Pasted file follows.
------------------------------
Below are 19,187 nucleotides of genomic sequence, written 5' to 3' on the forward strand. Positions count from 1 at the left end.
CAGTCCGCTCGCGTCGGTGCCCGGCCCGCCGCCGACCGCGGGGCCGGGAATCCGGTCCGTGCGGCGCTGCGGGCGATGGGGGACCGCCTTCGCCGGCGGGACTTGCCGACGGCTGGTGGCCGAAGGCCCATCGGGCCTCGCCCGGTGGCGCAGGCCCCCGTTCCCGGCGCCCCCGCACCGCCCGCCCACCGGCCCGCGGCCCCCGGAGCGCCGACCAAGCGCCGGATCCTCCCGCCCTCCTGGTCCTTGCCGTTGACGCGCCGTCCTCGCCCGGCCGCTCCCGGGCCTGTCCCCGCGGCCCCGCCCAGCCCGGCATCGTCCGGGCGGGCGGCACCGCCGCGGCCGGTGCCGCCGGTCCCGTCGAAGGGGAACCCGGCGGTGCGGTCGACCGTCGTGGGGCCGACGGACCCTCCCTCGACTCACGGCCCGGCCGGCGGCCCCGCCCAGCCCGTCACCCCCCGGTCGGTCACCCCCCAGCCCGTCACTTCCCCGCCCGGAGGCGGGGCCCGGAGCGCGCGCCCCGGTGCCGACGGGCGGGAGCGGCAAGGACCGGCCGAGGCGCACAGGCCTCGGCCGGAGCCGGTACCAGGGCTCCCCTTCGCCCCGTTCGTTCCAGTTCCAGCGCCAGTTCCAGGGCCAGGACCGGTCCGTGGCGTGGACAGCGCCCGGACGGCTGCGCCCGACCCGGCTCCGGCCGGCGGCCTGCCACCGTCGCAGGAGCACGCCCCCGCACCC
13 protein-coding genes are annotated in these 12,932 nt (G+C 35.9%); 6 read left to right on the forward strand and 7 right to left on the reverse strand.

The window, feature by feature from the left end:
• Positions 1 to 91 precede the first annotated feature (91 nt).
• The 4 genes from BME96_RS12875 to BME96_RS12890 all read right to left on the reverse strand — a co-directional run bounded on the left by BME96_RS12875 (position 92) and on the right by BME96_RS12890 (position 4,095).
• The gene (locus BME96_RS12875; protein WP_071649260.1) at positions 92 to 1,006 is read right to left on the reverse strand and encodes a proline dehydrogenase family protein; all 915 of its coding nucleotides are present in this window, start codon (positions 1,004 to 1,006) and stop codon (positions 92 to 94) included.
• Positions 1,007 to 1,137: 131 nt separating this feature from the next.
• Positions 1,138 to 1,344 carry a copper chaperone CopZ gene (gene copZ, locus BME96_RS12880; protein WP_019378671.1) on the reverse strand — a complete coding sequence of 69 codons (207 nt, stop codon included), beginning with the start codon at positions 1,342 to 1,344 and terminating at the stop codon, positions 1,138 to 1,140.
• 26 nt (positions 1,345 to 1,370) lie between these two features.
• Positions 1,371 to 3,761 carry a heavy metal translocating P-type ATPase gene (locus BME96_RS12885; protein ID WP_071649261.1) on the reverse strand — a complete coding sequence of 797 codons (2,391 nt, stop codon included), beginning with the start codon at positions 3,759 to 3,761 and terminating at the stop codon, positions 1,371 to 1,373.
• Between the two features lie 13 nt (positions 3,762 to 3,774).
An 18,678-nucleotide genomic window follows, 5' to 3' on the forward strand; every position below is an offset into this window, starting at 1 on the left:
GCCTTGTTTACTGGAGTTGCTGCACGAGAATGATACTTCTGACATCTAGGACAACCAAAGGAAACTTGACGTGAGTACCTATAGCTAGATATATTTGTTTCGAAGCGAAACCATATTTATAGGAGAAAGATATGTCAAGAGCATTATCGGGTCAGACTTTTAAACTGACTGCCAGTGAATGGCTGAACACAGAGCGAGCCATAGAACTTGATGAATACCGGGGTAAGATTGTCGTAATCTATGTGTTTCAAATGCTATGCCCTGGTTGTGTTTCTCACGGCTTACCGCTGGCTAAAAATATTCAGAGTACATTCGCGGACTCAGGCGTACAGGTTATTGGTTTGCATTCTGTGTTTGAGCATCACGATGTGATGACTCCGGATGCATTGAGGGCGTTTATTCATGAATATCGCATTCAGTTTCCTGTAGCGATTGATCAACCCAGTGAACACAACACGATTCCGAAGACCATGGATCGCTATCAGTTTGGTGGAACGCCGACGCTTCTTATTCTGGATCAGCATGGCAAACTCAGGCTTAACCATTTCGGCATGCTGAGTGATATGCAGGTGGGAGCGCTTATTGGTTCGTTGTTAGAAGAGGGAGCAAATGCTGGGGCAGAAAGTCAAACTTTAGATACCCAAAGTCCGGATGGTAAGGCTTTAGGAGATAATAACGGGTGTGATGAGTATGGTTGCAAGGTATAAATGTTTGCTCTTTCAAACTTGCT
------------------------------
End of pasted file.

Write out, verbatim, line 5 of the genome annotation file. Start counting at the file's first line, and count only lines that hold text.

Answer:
• Positions 1 to 91 precede the first annotated feature (91 nt).